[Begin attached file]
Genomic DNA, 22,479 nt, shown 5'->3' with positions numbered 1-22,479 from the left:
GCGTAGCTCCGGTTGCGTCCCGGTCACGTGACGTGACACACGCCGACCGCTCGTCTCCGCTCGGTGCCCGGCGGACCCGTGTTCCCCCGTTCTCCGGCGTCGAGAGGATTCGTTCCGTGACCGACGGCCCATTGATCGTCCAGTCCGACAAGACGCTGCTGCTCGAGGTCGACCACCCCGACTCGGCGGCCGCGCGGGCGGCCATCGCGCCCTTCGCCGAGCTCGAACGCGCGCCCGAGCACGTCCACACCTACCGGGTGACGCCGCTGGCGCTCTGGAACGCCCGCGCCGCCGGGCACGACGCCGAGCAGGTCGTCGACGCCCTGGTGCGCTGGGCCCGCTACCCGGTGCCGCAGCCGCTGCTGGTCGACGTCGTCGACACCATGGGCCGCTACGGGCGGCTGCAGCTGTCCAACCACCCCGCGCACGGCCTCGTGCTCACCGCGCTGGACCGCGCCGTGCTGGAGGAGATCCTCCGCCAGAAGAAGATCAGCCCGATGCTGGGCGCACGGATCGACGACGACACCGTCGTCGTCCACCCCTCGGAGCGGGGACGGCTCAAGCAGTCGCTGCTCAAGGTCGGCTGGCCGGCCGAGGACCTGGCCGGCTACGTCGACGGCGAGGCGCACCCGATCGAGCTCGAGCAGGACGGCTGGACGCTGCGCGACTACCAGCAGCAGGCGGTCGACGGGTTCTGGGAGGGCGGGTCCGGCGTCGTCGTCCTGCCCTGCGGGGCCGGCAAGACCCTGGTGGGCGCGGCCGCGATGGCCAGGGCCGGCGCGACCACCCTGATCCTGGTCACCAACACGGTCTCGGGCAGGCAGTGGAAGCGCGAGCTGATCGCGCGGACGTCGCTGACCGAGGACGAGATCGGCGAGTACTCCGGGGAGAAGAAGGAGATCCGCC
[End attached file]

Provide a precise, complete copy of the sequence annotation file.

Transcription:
Genomic DNA, 22,479 nt, shown 5'->3' with positions numbered 1-22,479 from the left:
GCGTAGCTCCGGTTGCGTCCCGGTCACGTGACGTGACACACGCCGACCGCTCGTCTCCGCTCGGTGCCCGGCGGACCCGTGTTCCCCCGTTCTCCGGCGTCGAGAGGATTCGTTCCGTGACCGACGGCCCATTGATCGTCCAGTCCGACAAGACGCTGCTGCTCGAGGTCGACCACCCCGACTCGGCGGCCGCGCGGGCGGCCATCGCGCCCTTCGCCGAGCTCGAACGCGCGCCCGAGCACGTCCACACCTACCGGGTGACGCCGCTGGCGCTCTGGAACGCCCGCGCCGCCGGGCACGACGCCGAGCAGGTCGTCGACGCCCTGGTGCGCTGGGCCCGCTACCCGGTGCCGCAGCCGCTGCTGGTCGACGTCGTCGACACCATGGGCCGCTACGGGCGGCTGCAGCTGTCCAACCACCCCGCGCACGGCCTCGTGCTCACCGCGCTGGACCGCGCCGTGCTGGAGGAGATCCTCCGCCAGAAGAAGATCAGCCCGATGCTGGGCGCACGGATCGACGACGACACCGTCGTCGTCCACCCCTCGGAGCGGGGACGGCTCAAGCAGTCGCTGCTCAAGGTCGGCTGGCCGGCCGAGGACCTGGCCGGCTACGTCGACGGCGAGGCGCACCCGATCGAGCTCGAGCAGGACGGCTGGACGCTGCGCGACTACCAGCAGCAGGCGGTCGACGGGTTCTGGGAGGGCGGGTCCGGCGTCGTCGTCCTGCCCTGCGGGGCCGGCAAGACCCTGGTGGGCGCGGCCGCGATGGCCAGGGCCGGCGCGACCACCCTGATCCTGGTCACCAACACGGTCTCGGGCAGGCAGTGGAAGCGCGAGCTGATCGCGCGGACGTCGCTGACCGAGGACGAGATCGGCGAGTACTCCGGGGAGAAGAAGGAGATCCGCC